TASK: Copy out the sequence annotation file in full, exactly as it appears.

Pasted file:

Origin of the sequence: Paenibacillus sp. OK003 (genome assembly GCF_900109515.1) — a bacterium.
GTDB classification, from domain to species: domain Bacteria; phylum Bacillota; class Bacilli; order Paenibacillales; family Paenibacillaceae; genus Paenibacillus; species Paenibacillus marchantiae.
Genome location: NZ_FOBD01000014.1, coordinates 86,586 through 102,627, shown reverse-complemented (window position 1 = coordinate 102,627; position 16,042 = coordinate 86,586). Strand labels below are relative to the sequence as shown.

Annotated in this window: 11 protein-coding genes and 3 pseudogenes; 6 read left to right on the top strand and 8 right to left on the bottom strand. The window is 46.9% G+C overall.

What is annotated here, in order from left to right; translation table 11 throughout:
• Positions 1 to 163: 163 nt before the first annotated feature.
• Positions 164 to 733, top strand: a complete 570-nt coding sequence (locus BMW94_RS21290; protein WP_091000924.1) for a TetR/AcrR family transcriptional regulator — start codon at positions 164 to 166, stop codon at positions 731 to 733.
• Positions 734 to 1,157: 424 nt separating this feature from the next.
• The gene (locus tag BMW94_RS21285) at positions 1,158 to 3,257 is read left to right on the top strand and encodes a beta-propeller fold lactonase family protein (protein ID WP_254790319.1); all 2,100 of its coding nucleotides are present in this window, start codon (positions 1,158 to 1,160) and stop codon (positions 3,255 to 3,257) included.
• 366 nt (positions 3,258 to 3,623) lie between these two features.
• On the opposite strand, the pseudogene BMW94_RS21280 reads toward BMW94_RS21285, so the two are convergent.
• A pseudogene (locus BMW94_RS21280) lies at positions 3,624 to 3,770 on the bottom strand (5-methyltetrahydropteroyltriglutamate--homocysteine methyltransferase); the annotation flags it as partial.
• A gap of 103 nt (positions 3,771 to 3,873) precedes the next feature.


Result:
Origin of the sequence: Paenibacillus sp. OK003 (genome assembly GCF_900109515.1) — a bacterium.
GTDB classification, from domain to species: domain Bacteria; phylum Bacillota; class Bacilli; order Paenibacillales; family Paenibacillaceae; genus Paenibacillus; species Paenibacillus marchantiae.
Genome location: NZ_FOBD01000014.1, coordinates 86,586 through 102,627, shown reverse-complemented (window position 1 = coordinate 102,627; position 16,042 = coordinate 86,586). Strand labels below are relative to the sequence as shown.

Annotated in this window: 11 protein-coding genes and 3 pseudogenes; 6 read left to right on the top strand and 8 right to left on the bottom strand. The window is 46.9% G+C overall.

What is annotated here, in order from left to right; translation table 11 throughout:
• Positions 1 to 163: 163 nt before the first annotated feature.
• Positions 164 to 733, top strand: a complete 570-nt coding sequence (locus BMW94_RS21290; protein WP_091000924.1) for a TetR/AcrR family transcriptional regulator — start codon at positions 164 to 166, stop codon at positions 731 to 733.
• Positions 734 to 1,157: 424 nt separating this feature from the next.
• The gene (locus tag BMW94_RS21285) at positions 1,158 to 3,257 is read left to right on the top strand and encodes a beta-propeller fold lactonase family protein (protein ID WP_254790319.1); all 2,100 of its coding nucleotides are present in this window, start codon (positions 1,158 to 1,160) and stop codon (positions 3,255 to 3,257) included.
• 366 nt (positions 3,258 to 3,623) lie between these two features.
• On the opposite strand, the pseudogene BMW94_RS21280 reads toward BMW94_RS21285, so the two are convergent.
• A pseudogene (locus BMW94_RS21280) lies at positions 3,624 to 3,770 on the bottom strand (5-methyltetrahydropteroyltriglutamate--homocysteine methyltransferase); the annotation flags it as partial.
• A gap of 103 nt (positions 3,771 to 3,873) precedes the next feature.